TV and Fatsploitation

What's Eating You TV show

When an issue receives publicity, one result can be the positive, conscientious kind of heightened awareness and enlightened attention that inspires helpful action. Too often, there is also a downside, a dark side that resembles unhealthy obsession. The more closely the realm of obesi-TV is scrutinized, the more strange and outlandish it appears, with streaks of voyeurism and Schadenfreude (the gloating enjoyment of other people’s misfortunes).

Those who are really worried see this kind of programming as having more in common with porn than with either scholarship or news. As Alessandra Stanley so concisely stated:

Television used to ignore obesity; now it wallows in it.

The word “fatsploitation” has been around for a couple of years at least, and various writers have taken a run at defining and deploring it. One of those reporters is Nick Harding of The Independent, who two years ago profiled Barry Austin, and quoted the fattest man in Great Britain as saying:

People… used to see fat people and were disgusted by us — we were fat and lazy. Now those perceptions are changing and obesity is becoming an acceptable illness. The danger, though, is when it gets turned into a freak show.

At the time of the interview, Austin was said to weigh 55 stone. Another source claims his top weight was 65 stone, but another puts it at only 50 stone. Even if he never got beyond the 50-stone mark, that’s about 700 pounds. Sadly, Austin did not keep the title, but has since lost it to an even fatter man.

There is an old saying: “Don’t steal the tires, steal the car.” In other words, don’t do things by half-measures. Whatever you decide to be, be the best. It sounds like Barry Austin lived his life by this creed. The reporter characterized him as:

… the undisputed heavyweight champion of a nation obsessed with obesity. The star of documentaries like Inside Britain’s Fattest Man and Back Inside Britain’s Fattest Man, Austin had his own magazine column and became a media personality.

Austin, who was accustomed to eating 10 times as much as the average man, told the reporter he enjoyed fame, but blamed the media. Britain’s then-fattest man is quoted:

The TV shows didn’t help me. They put me in a hotel and said eat and drink whatever you like. It was like giving a heroin addict drugs.

At the time of the interview, Austin was “bedridden, fighting infections, struggling to breathe, immobile and waiting to die.” It’s impossible not to wonder why, at some point, people didn’t just stop bringing him food. Harding discusses many related subjects, like the history of obesity as entertainment, which goes back hundreds of years, and the fat acceptance movement in the United States.

He also points out the huge strain obesity puts on the health care system. For just one example, at the time, Harding learned that more than three million British citizens were, technically, eligible for bariatric surgery under the National Health Service.

Another interesting thing he points out is that the debate over removing morbidly obese children from their parents didn’t just start this year. He talks about the 2007 case in Britain where the local authorities threatened to take young Connor McCreaddie into care (they didn’t), and quotes Tam Fry of the National Obesity Forum:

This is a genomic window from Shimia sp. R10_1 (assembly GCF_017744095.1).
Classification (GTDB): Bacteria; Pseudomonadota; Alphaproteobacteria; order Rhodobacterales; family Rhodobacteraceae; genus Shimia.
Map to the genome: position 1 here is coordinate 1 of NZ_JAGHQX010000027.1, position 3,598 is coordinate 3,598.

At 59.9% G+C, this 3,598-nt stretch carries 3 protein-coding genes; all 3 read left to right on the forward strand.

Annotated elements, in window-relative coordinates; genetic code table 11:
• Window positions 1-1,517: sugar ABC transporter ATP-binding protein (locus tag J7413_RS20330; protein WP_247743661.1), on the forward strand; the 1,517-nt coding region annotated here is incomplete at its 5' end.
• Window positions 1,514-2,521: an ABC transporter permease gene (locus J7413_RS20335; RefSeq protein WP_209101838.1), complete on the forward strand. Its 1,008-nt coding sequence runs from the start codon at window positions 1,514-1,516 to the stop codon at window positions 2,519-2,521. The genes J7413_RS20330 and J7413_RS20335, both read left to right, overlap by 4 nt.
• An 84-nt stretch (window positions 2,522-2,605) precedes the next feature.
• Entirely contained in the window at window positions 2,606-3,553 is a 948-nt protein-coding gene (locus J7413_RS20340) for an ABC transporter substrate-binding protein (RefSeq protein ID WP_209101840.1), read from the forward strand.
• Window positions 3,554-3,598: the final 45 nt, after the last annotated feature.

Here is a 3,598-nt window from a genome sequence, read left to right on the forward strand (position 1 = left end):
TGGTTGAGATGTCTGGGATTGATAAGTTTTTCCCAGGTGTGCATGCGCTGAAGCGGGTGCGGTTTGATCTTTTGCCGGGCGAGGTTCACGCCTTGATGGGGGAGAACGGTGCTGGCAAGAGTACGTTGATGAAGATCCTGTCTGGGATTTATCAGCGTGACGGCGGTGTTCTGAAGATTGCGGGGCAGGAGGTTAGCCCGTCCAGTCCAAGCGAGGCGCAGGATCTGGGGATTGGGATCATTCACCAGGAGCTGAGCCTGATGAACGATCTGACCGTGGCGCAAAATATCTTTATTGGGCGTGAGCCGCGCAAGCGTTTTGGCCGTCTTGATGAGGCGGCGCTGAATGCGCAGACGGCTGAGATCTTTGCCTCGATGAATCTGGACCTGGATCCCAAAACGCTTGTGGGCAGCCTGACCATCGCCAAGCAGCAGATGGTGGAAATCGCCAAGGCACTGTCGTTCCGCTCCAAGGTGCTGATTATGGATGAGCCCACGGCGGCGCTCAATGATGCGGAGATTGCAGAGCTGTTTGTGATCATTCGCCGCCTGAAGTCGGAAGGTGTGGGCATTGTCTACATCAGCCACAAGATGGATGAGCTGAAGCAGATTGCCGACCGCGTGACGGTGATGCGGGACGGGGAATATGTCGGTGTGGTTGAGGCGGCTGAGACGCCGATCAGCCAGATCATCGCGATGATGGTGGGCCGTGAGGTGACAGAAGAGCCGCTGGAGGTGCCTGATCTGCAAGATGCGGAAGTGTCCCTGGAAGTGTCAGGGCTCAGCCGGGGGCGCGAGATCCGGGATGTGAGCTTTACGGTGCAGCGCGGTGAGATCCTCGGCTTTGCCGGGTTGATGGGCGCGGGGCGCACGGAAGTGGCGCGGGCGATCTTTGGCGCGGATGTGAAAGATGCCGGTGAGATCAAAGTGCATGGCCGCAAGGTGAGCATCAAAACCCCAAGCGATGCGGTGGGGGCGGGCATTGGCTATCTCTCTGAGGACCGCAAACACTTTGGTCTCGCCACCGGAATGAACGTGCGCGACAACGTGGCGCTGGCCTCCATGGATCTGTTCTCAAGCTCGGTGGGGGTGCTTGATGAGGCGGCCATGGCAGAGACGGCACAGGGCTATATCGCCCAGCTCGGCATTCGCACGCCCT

What his story did was to start the debate on whether obesity is a safeguarding issue… people are now debating whether there is a difference between the dangerously thin and the other side of the coin, where a child is overtly neglected by his or her family in being allowed to eat whatever comes to hand.

Harding, who seems rather cynical than optimistic, predicts:

The appetite for ‘fatsploitation’ entertainment isn’t yet sated… [I]t’s evident we may have a few hang-ups about the morbidly obese, who are wheeled out on reinforced gurneys for our entertainment.

TV Shows Mentioned by Nick Harding:

“Drop Dead Diva”
“More to Love”
“Dance Your A** Off”
“Half Ton Mom”
“Fix My Fat Head”
“Supersize Teens: Can’t Stop Eating”
“Fat Teens in Love”
“Supersize vs. Superskinny”
“Weighing In”
“Too Fat To Toddle”

Your responses and feedback are welcome!

Source: “Big Nation. Big People. It’s Clearly a Big Deal.,” The New York Times, 05/18/10
Source: “Unhealthy appetite: Is ‘Fatsploitation’ fuelling the obesity crisis?,” The Independent, 07/20/09
Image of “What’s Eating You” E! print magazine ad is used under Fair Use: Reporting.

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About Dr. Robert A. Pretlow

Dr. Robert A. Pretlow is a pediatrician and childhood obesity specialist. He has been researching and spreading awareness on the childhood obesity epidemic in the US for more than a decade.
You can contact Dr. Pretlow at:


Dr. Pretlow’s invited presentation at the American Society of Animal Science 2020 Conference
What’s Causing Obesity in Companion Animals and What Can We Do About It

Dr. Pretlow’s invited presentation at the World Obesity Federation 2019 Conference:
Food/Eating Addiction and the Displacement Mechanism

Dr. Pretlow’s Multi-Center Clinical Trial Kick-off Speech 2018:
Obesity: Tackling the Root Cause

Dr. Pretlow’s 2017 Workshop on
Treatment of Obesity Using the Addiction Model

Dr. Pretlow’s invited presentation for
TEC and UNC 2016

Dr. Pretlow’s invited presentation at the 2015 Obesity Summit in London, UK.

Dr. Pretlow’s invited keynote at the 2014 European Childhood Obesity Group Congress in Salzburg, Austria.

Dr. Pretlow’s presentation at the 2013 European Congress on Obesity in Liverpool, UK.

Dr. Pretlow’s presentation at the 2011 International Conference on Childhood Obesity in Lisbon, Portugal.

Dr. Pretlow’s presentation at the 2010 Uniting Against Childhood Obesity Conference in Houston, TX.

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